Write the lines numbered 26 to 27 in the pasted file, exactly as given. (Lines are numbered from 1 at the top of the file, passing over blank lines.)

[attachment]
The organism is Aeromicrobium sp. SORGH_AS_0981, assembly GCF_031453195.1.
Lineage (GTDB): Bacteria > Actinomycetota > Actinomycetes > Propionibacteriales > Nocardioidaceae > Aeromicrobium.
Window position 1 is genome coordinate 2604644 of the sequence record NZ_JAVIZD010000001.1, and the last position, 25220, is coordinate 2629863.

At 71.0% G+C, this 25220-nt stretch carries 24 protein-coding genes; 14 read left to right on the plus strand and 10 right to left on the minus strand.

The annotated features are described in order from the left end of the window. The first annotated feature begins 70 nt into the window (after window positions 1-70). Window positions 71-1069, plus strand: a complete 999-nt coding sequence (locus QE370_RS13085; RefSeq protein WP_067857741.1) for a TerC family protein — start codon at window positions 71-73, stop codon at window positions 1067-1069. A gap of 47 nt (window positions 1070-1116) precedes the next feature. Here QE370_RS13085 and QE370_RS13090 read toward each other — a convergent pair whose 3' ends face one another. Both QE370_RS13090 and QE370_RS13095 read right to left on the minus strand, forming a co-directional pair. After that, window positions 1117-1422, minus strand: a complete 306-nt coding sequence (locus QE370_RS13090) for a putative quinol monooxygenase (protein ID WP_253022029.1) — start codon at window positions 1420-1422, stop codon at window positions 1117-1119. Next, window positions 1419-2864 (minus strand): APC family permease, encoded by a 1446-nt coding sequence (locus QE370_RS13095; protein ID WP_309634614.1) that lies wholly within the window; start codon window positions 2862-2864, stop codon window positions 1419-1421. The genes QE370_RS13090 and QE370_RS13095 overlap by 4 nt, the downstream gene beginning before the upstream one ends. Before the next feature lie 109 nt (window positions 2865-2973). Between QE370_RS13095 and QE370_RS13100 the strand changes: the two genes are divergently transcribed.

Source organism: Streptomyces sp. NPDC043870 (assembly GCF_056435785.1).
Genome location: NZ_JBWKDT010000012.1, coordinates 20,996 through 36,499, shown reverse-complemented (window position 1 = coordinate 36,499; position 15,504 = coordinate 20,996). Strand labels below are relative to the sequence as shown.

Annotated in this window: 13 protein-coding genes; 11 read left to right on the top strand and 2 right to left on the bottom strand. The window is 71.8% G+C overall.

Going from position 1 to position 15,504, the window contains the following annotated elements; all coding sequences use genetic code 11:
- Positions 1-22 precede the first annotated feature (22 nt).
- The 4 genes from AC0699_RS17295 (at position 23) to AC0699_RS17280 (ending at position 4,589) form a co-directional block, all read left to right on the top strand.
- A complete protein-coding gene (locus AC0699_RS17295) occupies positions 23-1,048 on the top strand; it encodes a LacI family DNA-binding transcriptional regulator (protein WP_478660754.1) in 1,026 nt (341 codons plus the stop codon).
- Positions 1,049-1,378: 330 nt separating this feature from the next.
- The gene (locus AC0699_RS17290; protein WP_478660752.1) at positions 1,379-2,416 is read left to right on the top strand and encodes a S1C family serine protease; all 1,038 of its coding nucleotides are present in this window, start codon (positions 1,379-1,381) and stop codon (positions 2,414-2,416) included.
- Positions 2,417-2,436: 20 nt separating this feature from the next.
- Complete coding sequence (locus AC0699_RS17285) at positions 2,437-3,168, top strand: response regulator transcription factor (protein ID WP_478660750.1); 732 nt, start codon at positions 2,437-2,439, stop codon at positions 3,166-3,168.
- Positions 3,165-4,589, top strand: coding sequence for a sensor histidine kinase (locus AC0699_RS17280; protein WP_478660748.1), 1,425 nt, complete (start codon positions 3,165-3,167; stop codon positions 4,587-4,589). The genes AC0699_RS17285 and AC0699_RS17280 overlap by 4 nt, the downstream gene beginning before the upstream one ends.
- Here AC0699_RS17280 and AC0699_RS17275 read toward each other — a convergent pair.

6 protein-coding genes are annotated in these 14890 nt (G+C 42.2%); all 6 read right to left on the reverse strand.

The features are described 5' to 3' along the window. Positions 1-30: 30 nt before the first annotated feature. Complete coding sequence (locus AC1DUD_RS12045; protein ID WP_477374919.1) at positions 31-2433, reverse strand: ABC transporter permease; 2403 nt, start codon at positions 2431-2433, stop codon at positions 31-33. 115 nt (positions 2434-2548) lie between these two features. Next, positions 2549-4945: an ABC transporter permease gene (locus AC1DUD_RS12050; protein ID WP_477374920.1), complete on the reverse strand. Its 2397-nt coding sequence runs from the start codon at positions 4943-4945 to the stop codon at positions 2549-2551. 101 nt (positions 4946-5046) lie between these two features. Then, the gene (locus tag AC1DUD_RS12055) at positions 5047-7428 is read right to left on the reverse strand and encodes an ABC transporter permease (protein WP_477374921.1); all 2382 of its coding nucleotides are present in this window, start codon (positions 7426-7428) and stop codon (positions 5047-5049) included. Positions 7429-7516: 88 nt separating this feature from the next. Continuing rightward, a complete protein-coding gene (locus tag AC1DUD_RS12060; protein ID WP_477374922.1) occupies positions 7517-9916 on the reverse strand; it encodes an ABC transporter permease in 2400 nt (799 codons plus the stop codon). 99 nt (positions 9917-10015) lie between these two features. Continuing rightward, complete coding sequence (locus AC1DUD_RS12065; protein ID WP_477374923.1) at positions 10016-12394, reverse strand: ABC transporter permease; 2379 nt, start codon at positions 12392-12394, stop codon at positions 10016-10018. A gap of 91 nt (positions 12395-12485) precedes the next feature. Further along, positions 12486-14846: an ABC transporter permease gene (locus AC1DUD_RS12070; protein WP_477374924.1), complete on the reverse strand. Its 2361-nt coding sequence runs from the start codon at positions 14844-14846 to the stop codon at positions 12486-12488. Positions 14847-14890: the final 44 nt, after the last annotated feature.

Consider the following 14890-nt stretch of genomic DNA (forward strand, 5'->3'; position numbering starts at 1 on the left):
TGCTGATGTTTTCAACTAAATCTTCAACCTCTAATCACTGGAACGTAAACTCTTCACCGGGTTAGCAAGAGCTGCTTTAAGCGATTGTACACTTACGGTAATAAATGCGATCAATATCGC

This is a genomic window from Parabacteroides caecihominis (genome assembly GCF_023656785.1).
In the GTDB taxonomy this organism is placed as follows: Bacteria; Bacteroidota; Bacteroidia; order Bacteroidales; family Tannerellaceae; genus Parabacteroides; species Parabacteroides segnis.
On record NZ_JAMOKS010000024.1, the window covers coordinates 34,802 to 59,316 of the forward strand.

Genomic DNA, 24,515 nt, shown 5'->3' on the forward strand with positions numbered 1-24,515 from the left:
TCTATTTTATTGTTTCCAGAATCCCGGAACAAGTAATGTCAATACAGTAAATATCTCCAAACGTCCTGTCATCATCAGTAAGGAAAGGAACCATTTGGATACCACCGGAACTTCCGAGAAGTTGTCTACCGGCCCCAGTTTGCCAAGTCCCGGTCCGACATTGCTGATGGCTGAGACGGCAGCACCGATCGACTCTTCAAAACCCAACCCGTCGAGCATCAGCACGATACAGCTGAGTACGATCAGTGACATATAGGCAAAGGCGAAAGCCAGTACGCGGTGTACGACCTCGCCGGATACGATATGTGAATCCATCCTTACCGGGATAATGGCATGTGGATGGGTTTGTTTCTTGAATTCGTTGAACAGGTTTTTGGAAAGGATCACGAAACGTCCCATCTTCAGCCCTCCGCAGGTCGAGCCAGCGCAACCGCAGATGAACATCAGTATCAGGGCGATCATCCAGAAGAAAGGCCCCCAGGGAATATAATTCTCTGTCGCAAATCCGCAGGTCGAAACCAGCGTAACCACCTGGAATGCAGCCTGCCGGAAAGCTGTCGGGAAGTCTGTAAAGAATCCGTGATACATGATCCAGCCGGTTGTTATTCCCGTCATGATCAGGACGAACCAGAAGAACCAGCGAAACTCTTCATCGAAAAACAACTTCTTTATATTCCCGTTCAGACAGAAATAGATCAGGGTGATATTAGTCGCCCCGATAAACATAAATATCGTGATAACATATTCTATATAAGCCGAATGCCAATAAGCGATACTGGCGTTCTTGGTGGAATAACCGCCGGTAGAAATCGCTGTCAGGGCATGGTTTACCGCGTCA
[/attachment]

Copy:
Genomic DNA, 24,515 nt, shown 5'->3' on the forward strand with positions numbered 1-24,515 from the left:
TCTATTTTATTGTTTCCAGAATCCCGGAACAAGTAATGTCAATACAGTAAATATCTCCAAACGTCCTGTCATCATCAGTAAGGAAAGGAACCATTTGGATACCACCGGAACTTCCGAGAAGTTGTCTACCGGCCCCAGTTTGCCAAGTCCCGGTCCGACATTGCTGATGGCTGAGACGGCAGCACCGATCGACTCTTCAAAACCCAACCCGTCGAGCATCAGCACGATACAGCTGAGTACGATCAGTGACATATAGGCAAAGGCGAAAGCCAGTACGCGGTGTACGACCTCGCCGGATACGATATGTGAATCCATCCTTACCGGGATAATGGCATGTGGATGGGTTTGTTTCTTGAATTCGTTGAACAGGTTTTTGGAAAGGATCACGAAACGTCCCATCTTCAGCCCTCCGCAGGTCGAGCCAGCGCAACCGCAGATGAACATCAGTATCAGGGCGATCATCCAGAAGAAAGGCCCCCAGGGAATATAATTCTCTGTCGCAAATCCGCAGGTCGAAACCAGCGTAACCACCTGGAATGCAGCCTGCCGGAAAGCTGTCGGGAAGTCTGTAAAGAATCCGTGATACATGATCCAGCCGGTTGTTATTCCCGTCATGATCAGGACGAACCAGAAGAACCAGCGAAACTCTTCATCGAAAAACAACTTCTTTATATTCCCGTTCAGACAGAAATAGATCAGGGTGATATTAGTCGCCCCGATAAACATAAATATCGTGATAACATATTCTATATAAGCCGAATGCCAATAAGCGATACTGGCGTTCTTGGTGGAATAACCGCCGGTAGAAATCGCTGTCAGGGCATGGTTTACCGCGTCA